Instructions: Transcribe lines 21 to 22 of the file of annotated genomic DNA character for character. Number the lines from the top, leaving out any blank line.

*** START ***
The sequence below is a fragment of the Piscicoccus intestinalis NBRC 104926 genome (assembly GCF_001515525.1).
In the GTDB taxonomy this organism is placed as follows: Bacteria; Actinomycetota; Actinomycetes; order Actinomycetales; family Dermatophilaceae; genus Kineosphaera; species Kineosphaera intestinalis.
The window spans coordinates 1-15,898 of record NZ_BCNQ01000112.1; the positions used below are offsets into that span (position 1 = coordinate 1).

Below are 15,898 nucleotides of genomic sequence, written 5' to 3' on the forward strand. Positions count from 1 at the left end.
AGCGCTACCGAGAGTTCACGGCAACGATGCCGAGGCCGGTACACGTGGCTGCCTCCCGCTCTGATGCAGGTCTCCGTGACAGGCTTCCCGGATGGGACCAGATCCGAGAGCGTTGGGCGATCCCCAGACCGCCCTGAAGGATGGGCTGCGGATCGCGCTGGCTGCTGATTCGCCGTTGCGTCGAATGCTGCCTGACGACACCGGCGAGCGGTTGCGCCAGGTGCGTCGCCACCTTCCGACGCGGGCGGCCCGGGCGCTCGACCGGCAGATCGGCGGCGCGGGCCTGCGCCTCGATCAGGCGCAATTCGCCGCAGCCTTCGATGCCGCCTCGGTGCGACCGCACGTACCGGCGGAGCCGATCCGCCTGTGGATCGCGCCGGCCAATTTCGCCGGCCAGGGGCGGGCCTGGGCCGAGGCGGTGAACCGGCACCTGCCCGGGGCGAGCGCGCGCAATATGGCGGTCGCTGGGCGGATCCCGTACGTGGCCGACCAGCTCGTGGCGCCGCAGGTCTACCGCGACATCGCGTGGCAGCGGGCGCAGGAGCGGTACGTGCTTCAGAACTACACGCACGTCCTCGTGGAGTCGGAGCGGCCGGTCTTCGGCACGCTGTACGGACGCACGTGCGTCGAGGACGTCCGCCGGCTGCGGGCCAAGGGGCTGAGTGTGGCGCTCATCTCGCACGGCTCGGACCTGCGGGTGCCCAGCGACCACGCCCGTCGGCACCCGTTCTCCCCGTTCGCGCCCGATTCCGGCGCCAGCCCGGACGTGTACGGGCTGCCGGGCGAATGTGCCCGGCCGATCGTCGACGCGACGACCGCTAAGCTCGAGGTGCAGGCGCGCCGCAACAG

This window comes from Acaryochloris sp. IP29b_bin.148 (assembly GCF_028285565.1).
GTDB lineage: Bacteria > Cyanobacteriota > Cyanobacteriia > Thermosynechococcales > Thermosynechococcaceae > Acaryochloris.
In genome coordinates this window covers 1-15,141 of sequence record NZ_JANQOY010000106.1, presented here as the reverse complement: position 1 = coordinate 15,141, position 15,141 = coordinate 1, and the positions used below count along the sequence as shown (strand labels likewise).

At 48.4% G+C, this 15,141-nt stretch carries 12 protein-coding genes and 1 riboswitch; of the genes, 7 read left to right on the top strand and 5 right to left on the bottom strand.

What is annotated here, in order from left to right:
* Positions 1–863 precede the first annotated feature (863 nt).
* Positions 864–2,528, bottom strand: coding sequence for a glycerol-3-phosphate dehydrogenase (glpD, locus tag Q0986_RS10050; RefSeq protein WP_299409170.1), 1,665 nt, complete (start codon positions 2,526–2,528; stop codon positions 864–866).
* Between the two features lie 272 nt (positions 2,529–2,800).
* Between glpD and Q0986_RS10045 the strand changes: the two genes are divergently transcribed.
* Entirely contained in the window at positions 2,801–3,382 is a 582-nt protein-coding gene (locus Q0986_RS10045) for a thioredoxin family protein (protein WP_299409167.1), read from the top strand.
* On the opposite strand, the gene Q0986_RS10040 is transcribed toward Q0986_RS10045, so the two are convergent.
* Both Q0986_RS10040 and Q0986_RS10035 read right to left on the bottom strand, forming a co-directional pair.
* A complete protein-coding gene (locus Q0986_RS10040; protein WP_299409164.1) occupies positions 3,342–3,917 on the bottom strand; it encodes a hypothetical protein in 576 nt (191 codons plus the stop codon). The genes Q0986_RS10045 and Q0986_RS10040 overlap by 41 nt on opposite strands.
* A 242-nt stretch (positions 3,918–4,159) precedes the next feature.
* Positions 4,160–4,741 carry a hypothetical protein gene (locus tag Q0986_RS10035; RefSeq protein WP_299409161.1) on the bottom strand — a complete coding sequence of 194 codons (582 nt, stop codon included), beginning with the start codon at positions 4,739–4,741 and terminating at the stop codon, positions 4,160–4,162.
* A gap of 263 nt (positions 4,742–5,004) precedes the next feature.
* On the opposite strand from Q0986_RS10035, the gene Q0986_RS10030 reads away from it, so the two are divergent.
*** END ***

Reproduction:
* A gap of 263 nt (positions 4,742–5,004) precedes the next feature.
* On the opposite strand from Q0986_RS10035, the gene Q0986_RS10030 reads away from it, so the two are divergent.